Look at the clues you missed or pieced
Look at this book—I wrote it and tore it
apart. The ancient doctors thought
they could locate the soul
in the beating heart of a dog or a
chicken so they cut it open.
Put a butterfly into a jar of chloroform,
Amortize it with a pin.
Nothing but pipes, fluids,
which turn noxious once the spark
is gone. Nothing but the you I track
through blinkered windows of night,
phone lines and email waste.
The words give us away—even the “the” and
the “and,” holding their secrets
as stones do.
And you. You who could swallow
any light. Tell me it does not have to be
like this. Tell me I will learn a
different frequency or simply
how long and fluid any road.
Read to me the stories that speak
of this—two children loosed in a forest
who attempt to follow
the bread crumbs home. The birds
that eat the crumbs. The crumbs
replaced by pale stones.
It would not be fair to say I loved
the sickness in you when it was the
sickness in me you revealed. I thought often
of the child with magic glass in her
heart who sits in the palace of the ice
queen and moves around the shards.
Each time they catch the light she seems
almost to see a face, but so quickly the sun-
beams spread their glitter over everything,
Meanwhile her fingers blacken.
These old stories are cruel. One will lose
her feet and receive a pair of painted red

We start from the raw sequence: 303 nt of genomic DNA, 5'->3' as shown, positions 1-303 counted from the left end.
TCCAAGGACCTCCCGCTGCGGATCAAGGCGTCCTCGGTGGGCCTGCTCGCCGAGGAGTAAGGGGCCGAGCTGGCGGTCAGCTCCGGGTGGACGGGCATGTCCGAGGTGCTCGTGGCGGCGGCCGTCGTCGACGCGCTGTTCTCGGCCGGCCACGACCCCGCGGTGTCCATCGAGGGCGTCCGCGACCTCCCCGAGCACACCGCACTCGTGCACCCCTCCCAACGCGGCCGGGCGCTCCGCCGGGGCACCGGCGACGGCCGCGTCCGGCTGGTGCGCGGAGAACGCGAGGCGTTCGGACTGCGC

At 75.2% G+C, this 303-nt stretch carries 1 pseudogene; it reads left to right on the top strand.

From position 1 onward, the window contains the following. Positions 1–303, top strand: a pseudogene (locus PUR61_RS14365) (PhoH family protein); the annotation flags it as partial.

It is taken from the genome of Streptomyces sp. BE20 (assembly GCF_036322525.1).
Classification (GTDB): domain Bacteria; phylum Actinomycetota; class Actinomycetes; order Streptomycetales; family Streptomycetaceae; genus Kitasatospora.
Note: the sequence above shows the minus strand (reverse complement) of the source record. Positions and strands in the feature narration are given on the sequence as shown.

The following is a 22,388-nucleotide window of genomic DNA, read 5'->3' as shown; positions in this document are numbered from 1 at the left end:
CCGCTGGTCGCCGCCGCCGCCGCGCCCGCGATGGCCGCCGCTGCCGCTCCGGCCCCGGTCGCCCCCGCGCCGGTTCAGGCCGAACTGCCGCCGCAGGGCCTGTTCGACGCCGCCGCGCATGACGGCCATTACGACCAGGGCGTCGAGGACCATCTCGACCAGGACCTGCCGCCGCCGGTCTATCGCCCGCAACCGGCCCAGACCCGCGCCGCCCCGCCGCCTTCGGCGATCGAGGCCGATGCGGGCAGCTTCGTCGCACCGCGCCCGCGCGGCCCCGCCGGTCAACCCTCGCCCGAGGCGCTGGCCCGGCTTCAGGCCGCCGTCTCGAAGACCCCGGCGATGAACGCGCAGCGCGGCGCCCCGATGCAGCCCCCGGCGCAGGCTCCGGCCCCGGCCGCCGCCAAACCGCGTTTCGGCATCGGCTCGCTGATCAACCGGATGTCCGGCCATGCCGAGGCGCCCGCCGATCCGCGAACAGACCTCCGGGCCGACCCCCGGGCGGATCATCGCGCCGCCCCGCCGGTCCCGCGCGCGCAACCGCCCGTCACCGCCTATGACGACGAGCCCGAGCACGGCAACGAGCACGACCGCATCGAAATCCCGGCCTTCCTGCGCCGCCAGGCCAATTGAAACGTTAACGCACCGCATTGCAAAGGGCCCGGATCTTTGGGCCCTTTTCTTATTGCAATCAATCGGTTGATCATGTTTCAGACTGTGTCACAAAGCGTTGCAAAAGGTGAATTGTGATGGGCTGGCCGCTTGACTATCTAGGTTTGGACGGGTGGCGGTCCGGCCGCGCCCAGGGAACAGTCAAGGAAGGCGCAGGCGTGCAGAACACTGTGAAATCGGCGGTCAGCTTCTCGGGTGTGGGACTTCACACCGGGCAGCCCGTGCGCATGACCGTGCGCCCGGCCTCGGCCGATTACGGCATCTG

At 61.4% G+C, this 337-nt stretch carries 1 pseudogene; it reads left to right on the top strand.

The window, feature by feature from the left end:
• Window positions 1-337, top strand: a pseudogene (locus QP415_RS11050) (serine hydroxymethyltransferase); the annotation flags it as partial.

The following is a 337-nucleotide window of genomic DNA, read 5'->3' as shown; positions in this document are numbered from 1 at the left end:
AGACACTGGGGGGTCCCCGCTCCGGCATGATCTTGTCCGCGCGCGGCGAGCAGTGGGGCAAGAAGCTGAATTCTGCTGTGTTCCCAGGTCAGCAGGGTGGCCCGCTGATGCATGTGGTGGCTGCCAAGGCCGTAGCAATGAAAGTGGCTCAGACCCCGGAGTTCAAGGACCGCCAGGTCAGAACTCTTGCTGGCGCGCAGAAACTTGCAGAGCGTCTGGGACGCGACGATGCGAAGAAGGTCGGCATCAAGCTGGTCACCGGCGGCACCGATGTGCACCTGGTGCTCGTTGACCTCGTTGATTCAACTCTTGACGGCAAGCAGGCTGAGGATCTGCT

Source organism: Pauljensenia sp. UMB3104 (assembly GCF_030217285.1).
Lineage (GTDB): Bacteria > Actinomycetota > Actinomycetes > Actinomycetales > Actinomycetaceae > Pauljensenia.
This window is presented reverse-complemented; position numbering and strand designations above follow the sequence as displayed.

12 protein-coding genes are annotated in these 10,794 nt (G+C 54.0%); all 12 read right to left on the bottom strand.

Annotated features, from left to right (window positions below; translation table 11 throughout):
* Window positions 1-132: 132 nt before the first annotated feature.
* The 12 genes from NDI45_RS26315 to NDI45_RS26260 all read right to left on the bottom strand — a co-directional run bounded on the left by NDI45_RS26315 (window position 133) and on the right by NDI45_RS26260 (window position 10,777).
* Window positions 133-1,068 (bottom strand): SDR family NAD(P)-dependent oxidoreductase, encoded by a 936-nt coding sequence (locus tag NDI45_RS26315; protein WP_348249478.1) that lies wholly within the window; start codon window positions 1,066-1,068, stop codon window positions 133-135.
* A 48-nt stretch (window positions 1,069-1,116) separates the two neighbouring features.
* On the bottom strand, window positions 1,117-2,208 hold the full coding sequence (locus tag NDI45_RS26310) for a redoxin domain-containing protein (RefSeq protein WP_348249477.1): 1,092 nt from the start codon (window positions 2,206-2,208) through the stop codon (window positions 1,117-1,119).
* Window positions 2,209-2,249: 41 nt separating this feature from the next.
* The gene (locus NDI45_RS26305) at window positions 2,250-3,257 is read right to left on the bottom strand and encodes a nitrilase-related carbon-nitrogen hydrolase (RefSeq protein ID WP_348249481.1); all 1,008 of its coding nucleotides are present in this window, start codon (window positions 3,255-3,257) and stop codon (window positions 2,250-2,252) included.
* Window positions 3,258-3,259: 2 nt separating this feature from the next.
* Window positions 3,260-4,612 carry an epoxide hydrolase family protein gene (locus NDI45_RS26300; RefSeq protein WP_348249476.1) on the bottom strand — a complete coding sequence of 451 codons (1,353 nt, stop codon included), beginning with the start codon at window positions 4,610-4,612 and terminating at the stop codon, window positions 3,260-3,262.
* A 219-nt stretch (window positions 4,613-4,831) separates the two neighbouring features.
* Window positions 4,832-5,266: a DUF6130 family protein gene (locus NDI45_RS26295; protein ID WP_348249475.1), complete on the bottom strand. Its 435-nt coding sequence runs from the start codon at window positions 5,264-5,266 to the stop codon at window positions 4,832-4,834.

shoes. One will sit in a tree and weave
nettles until her fingers bleed to stumps. This
one will go West of the Sun, East of the
Moon; that one will climb a mountain
of glass—pieces of themselves they sacrifice
to the task that drives them forward. I
wanted to turn the swans into my brothers,
I wanted you like a mirror-shadow of
a panther I had long pursued. I envisioned
constructing a bird of wire, inflaming it so
despite itself it would soar lark-high and sing.
Now that I know you won’t ever return, I
am grateful for mere pavement glitter,
the Styrofoam cup, trash by the road-
side, even the rust-ugly grackles clustering
like peanut-crunching crowds along the
high-tension wires outside the
supermarket. They want things,
and they flap their wings and shout
and shout. Ordinary life, where
everything moves, and I move, too,
The body won’t hold what it loves.
The body forgets and lets go like a
car crossing a distance from
point A to B that can’t bring itself
to stop beside the single luminous
tree growing out of the dull
plain or the way its leaves catch
at the rain, always the miasma: What
the body had and couldn’t
keep. Last night on the phone you
said to me “The boy burned the house
down because that was where
the crazy people lived.” In my head,
a picture of us years ago, striding the
length of Claremont Avenue. The
powdered coffee we made in the mornings,
proud of our thrift. Our riches—
the simple ones of believing the body
would always be this good. You stood
outside in your socks and watched
the flames, smell of plastic streaming
the air. At odd times, a memory
retrieves itself; the cells shiver a little
and wake. Remember the Klezmer player
on the 125th Street Station platform, the
beaver hat he wore to catch our dimes? Why
did we never hear the swoon in the
waltzes he played—echo of countries
torn by ethnic strife. You stood outside for
an hour or more before they delivered you